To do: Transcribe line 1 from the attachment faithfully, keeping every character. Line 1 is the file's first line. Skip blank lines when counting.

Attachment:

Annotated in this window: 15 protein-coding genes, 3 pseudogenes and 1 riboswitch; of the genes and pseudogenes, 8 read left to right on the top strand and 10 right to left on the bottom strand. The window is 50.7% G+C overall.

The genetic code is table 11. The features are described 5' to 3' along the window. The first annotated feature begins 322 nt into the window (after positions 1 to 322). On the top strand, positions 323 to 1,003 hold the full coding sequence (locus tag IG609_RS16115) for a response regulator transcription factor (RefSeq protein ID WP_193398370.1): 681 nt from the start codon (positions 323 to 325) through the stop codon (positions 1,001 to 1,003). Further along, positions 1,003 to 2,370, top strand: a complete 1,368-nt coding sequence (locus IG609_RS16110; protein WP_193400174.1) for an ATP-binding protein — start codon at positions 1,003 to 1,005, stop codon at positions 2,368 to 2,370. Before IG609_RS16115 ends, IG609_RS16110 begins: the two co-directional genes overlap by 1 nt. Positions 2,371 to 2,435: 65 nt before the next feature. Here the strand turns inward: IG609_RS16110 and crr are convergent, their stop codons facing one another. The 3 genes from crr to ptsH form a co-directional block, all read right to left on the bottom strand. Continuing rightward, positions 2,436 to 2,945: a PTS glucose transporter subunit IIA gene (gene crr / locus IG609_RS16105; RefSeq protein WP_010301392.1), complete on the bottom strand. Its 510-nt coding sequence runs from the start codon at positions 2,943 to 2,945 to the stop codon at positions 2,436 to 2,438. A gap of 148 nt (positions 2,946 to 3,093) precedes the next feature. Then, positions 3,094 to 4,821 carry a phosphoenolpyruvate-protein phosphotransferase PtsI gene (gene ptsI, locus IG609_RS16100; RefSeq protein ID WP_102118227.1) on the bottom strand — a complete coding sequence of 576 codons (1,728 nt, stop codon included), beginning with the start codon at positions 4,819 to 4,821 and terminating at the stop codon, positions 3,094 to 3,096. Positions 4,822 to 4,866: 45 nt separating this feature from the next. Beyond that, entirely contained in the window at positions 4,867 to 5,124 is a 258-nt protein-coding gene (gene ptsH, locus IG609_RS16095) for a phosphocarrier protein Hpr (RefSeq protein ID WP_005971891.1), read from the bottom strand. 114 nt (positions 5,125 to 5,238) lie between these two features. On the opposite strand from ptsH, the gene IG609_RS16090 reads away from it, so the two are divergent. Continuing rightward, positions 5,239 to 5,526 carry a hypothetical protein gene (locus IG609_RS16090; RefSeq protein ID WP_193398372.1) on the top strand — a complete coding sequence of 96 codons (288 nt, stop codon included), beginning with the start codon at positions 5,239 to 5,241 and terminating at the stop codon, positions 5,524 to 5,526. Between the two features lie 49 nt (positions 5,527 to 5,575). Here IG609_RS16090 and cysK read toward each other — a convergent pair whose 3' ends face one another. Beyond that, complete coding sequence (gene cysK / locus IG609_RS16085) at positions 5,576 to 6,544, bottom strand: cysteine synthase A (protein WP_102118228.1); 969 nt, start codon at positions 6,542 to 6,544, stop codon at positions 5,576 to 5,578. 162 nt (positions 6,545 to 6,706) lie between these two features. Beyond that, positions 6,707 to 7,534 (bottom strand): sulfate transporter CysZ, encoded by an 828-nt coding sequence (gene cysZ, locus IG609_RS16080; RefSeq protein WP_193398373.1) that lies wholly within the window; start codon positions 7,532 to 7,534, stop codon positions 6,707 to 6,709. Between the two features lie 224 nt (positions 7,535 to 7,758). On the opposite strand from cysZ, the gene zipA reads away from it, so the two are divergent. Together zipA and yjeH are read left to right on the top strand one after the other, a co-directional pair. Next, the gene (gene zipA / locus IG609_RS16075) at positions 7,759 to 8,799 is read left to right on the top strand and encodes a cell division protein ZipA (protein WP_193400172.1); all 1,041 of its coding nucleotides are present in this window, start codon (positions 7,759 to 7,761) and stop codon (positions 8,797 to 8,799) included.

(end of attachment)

Annotated in this window: 15 protein-coding genes, 3 pseudogenes and 1 riboswitch; of the genes and pseudogenes, 8 read left to right on the top strand and 10 right to left on the bottom strand. The window is 50.7% G+C overall.